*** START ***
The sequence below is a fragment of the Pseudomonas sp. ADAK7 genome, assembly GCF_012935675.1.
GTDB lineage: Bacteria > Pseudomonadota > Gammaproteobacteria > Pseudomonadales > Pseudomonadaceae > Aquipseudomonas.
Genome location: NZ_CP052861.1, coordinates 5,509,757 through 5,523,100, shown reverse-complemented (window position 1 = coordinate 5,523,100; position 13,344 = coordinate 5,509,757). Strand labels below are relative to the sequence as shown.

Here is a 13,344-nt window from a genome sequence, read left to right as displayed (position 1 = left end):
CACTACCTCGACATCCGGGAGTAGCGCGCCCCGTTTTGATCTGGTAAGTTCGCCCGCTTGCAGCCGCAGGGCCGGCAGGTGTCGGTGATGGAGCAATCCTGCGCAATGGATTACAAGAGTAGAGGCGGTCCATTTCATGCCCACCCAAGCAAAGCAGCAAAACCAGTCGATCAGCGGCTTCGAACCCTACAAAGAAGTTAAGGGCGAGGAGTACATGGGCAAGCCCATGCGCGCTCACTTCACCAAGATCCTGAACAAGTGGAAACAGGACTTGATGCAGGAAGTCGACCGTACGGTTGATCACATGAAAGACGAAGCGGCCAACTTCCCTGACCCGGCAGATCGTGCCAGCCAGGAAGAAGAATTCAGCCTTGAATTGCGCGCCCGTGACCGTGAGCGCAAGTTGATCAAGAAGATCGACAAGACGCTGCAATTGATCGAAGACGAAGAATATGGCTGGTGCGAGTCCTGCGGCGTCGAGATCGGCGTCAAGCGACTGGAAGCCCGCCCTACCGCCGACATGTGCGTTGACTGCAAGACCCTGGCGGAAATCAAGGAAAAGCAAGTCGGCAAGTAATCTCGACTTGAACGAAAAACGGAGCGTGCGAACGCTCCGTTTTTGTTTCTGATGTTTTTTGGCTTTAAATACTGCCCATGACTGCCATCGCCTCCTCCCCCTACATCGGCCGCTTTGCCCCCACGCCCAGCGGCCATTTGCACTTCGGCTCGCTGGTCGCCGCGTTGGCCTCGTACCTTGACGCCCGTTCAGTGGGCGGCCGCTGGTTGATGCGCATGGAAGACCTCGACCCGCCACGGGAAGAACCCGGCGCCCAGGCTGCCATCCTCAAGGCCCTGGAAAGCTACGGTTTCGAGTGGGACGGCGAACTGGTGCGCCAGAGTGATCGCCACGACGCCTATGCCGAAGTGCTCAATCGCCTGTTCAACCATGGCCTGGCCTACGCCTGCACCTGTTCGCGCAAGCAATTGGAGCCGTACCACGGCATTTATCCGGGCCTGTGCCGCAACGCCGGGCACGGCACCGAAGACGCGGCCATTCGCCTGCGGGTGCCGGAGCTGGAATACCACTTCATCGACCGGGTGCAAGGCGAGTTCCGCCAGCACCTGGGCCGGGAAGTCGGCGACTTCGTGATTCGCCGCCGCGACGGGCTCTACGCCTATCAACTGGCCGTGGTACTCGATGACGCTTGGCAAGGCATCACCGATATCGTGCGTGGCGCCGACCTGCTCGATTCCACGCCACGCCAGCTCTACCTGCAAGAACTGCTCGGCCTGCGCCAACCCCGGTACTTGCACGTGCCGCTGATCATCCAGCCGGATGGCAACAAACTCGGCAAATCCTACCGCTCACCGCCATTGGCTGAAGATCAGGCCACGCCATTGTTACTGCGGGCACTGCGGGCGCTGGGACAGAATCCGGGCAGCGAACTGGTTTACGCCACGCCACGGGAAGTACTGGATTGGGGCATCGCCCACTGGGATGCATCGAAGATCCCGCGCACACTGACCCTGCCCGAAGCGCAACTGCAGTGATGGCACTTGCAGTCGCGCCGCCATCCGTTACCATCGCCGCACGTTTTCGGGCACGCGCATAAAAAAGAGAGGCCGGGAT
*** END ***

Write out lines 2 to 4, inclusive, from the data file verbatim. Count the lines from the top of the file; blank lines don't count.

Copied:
GTDB lineage: Bacteria > Pseudomonadota > Gammaproteobacteria > Pseudomonadales > Pseudomonadaceae > Aquipseudomonas.
Genome location: NZ_CP052861.1, coordinates 5,509,757 through 5,523,100, shown reverse-complemented (window position 1 = coordinate 5,523,100; position 13,344 = coordinate 5,509,757). Strand labels below are relative to the sequence as shown.

Here is a 13,344-nt window from a genome sequence, read left to right as displayed (position 1 = left end):